When I was a young backpacker traveling through India, Sri Lanka, and Thailand in the 1970s, I couldn’t afford air-conditioned hotels or restaurants. In these tropical conditions, I became quite accustomed to the benefits of Casablanca-style fans.

Although a fan can’t lower the temperature of the air, it can make people feel cooler. Moving air accelerates the rate at which perspiration evaporates from your skin. The evaporation process requires heat, so increased evaporation means that more heat is leaving your body.

Should Green Homes Burn Wood?

Posted on June 4, 2010 by Martin Holladay, GBA Advisor

Environmentalists often argue over the wisdom of heating homes with wood. Strong arguments can be marshaled on both sides of this debate, so I’ll do my best to represent both positions before summing up.

Housewrap in a Can: Liquid-Applied WRBs

Posted on May 28, 2010 by Martin Holladay, GBA Advisor

When it’s time to cover wall sheathingMaterial, usually plywood or oriented strand board (OSB), but sometimes wooden boards, installed on the exterior of wall studs, rafters, or roof trusses; siding or roofing installed on the sheathing—sometimes over strapping to create a rainscreen. with a water-resistive barrierSometimes also called the weather-resistive barrier, this layer of any wall assembly is the material interior to the wall cladding that forms a secondary drainage plane for liquid water that makes it past the cladding. This layer can be building paper, housewrap, or even a fluid-applied material. (WRB), most residential builders choose plastic housewrap, asphalt felt, building paperTypically referring to Grade D building paper, this product is an asphalt-impregnated kraft paper that looks a lot like a lightweight asphalt felt. The Grade D designation has come to mean that the building paper passes ASTM D779 (minimum 10-minute rating with the “boat test”) and different products are called out as “30-minute” or even “60-minute” based on D779 results. At times confused with roofing felt, roofing felts and building paper differ in two ways: felts are made of recycled-content paper, building papers of virgin paper; felts are made of a heavier stock paper; building papers a lighter stock. See also roofing felt., or rigid foam sheathing. Some commercial builders, however, choose a fifth option: a liquid-applied building wrap.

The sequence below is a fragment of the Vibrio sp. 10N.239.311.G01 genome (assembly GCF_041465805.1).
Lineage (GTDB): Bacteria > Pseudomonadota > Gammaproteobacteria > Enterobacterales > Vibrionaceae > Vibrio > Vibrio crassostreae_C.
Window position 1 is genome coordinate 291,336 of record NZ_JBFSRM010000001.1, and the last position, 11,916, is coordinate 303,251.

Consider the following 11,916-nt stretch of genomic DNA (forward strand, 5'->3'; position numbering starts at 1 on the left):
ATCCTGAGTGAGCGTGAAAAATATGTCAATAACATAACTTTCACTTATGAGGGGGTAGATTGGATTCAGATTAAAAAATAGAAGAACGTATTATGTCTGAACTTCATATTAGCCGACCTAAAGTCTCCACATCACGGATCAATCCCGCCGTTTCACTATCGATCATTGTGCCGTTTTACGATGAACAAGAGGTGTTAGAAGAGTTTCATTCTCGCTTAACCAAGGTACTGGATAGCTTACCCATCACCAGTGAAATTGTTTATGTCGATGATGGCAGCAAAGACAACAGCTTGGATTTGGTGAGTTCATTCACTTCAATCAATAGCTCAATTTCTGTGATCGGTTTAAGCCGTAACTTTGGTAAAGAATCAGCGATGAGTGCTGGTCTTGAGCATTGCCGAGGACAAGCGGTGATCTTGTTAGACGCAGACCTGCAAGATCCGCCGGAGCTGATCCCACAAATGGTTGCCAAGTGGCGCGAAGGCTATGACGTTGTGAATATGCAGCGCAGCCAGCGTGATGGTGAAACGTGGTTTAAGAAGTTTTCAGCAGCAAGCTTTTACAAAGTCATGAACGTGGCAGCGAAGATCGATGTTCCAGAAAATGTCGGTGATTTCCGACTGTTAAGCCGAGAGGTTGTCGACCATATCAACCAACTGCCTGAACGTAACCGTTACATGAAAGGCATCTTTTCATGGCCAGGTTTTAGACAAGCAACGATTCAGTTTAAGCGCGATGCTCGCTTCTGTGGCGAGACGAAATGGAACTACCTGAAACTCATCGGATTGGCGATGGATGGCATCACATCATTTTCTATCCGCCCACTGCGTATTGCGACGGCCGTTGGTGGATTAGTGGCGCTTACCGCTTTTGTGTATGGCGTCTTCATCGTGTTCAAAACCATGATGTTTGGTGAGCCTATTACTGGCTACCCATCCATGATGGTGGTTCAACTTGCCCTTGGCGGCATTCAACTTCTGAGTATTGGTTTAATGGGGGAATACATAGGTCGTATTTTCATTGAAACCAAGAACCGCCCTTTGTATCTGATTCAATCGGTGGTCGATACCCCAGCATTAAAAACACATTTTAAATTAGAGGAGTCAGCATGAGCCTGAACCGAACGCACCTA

Liquid-applied WRBs come in a bucket and are applied to wall sheathing or concrete blocks with a roller or a spray rig. These products cure to form a tenacious, flexible coating that seals small cracks and penetrations.

Testing a Thirty-Year-Old Photovoltaic Module

Posted on May 21, 2010 by Martin Holladay, GBA Advisor

In 1980, after living in the woods of Vermont without electricity for five years, I bought my first photovoltaic(PV) Generation of electricity directly from sunlight. A photovoltaic cell has no moving parts; electrons are energized by sunlight and result in current flow. (PVPhotovoltaics. Generation of electricity directly from sunlight. A photovoltaic (PV) cell has no moving parts; electrons are energized by sunlight and result in current flow.) module. Responding to a small ad in Mother Earth News, I sent a check to Joel Davidson, a back-to-the-land urban refugee who was facilitating a bulk purchase of PV panels. From his off-grid acreage in Pettigrew, Arkansas, Davidson was selling 33-watt Arco Solar modules for $275 each.

Many people ask, “How long do solar panels last?” To mark the 30th anniversary of my first PV module, I decided to climb up on my roof and bring it down for testing.